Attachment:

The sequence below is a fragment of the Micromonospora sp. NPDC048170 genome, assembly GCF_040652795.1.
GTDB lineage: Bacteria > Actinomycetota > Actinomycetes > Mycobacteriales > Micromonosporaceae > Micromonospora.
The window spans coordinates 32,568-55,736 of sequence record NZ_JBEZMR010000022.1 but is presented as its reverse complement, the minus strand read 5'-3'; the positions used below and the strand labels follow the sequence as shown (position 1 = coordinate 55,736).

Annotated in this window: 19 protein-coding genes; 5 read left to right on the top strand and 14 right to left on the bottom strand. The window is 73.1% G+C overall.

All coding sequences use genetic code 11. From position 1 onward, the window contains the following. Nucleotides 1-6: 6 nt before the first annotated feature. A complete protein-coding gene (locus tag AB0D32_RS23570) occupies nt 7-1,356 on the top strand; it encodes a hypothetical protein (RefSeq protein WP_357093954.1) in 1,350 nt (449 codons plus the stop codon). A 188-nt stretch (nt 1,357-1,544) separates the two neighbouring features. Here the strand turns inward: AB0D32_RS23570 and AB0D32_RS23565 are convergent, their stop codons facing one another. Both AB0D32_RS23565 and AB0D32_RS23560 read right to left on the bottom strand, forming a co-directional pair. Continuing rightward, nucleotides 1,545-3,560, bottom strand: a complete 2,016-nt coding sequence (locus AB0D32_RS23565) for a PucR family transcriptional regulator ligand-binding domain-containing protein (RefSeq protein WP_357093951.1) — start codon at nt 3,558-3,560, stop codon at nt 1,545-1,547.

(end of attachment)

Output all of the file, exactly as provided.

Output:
The sequence below is a fragment of the Micromonospora sp. NPDC048170 genome, assembly GCF_040652795.1.
GTDB lineage: Bacteria > Actinomycetota > Actinomycetes > Mycobacteriales > Micromonosporaceae > Micromonospora.
The window spans coordinates 32,568-55,736 of sequence record NZ_JBEZMR010000022.1 but is presented as its reverse complement, the minus strand read 5'-3'; the positions used below and the strand labels follow the sequence as shown (position 1 = coordinate 55,736).

Annotated in this window: 19 protein-coding genes; 5 read left to right on the top strand and 14 right to left on the bottom strand. The window is 73.1% G+C overall.

All coding sequences use genetic code 11. From position 1 onward, the window contains the following. Nucleotides 1-6: 6 nt before the first annotated feature. A complete protein-coding gene (locus tag AB0D32_RS23570) occupies nt 7-1,356 on the top strand; it encodes a hypothetical protein (RefSeq protein WP_357093954.1) in 1,350 nt (449 codons plus the stop codon). A 188-nt stretch (nt 1,357-1,544) separates the two neighbouring features. Here the strand turns inward: AB0D32_RS23570 and AB0D32_RS23565 are convergent, their stop codons facing one another. Both AB0D32_RS23565 and AB0D32_RS23560 read right to left on the bottom strand, forming a co-directional pair. Continuing rightward, nucleotides 1,545-3,560, bottom strand: a complete 2,016-nt coding sequence (locus AB0D32_RS23565) for a PucR family transcriptional regulator ligand-binding domain-containing protein (RefSeq protein WP_357093951.1) — start codon at nt 3,558-3,560, stop codon at nt 1,545-1,547.